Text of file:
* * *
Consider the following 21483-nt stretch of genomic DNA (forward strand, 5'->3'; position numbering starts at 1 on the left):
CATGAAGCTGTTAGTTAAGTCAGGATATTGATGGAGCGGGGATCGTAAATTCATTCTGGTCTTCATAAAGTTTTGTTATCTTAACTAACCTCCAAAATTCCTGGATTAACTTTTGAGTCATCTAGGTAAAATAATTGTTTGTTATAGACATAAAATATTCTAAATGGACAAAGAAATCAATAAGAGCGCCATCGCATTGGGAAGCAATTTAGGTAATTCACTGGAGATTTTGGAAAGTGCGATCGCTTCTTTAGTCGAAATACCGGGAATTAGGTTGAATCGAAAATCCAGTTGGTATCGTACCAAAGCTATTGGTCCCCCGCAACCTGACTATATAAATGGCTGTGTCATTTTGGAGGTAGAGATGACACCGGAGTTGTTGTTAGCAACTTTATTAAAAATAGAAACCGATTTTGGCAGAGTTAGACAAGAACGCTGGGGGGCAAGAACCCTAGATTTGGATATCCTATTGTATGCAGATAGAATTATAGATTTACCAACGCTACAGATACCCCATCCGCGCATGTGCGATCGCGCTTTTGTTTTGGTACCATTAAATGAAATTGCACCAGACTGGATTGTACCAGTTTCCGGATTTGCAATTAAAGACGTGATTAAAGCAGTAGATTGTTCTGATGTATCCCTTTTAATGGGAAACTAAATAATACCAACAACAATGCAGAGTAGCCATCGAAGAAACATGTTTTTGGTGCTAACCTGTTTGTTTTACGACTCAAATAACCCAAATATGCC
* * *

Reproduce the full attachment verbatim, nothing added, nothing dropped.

Consider the following 21483-nt stretch of genomic DNA (forward strand, 5'->3'; position numbering starts at 1 on the left):
CATGAAGCTGTTAGTTAAGTCAGGATATTGATGGAGCGGGGATCGTAAATTCATTCTGGTCTTCATAAAGTTTTGTTATCTTAACTAACCTCCAAAATTCCTGGATTAACTTTTGAGTCATCTAGGTAAAATAATTGTTTGTTATAGACATAAAATATTCTAAATGGACAAAGAAATCAATAAGAGCGCCATCGCATTGGGAAGCAATTTAGGTAATTCACTGGAGATTTTGGAAAGTGCGATCGCTTCTTTAGTCGAAATACCGGGAATTAGGTTGAATCGAAAATCCAGTTGGTATCGTACCAAAGCTATTGGTCCCCCGCAACCTGACTATATAAATGGCTGTGTCATTTTGGAGGTAGAGATGACACCGGAGTTGTTGTTAGCAACTTTATTAAAAATAGAAACCGATTTTGGCAGAGTTAGACAAGAACGCTGGGGGGCAAGAACCCTAGATTTGGATATCCTATTGTATGCAGATAGAATTATAGATTTACCAACGCTACAGATACCCCATCCGCGCATGTGCGATCGCGCTTTTGTTTTGGTACCATTAAATGAAATTGCACCAGACTGGATTGTACCAGTTTCCGGATTTGCAATTAAAGACGTGATTAAAGCAGTAGATTGTTCTGATGTATCCCTTTTAATGGGAAACTAAATAATACCAACAACAATGCAGAGTAGCCATCGAAGAAACATGTTTTTGGTGCTAACCTGTTTGTTTTACGACTCAAATAACCCAAATATGCC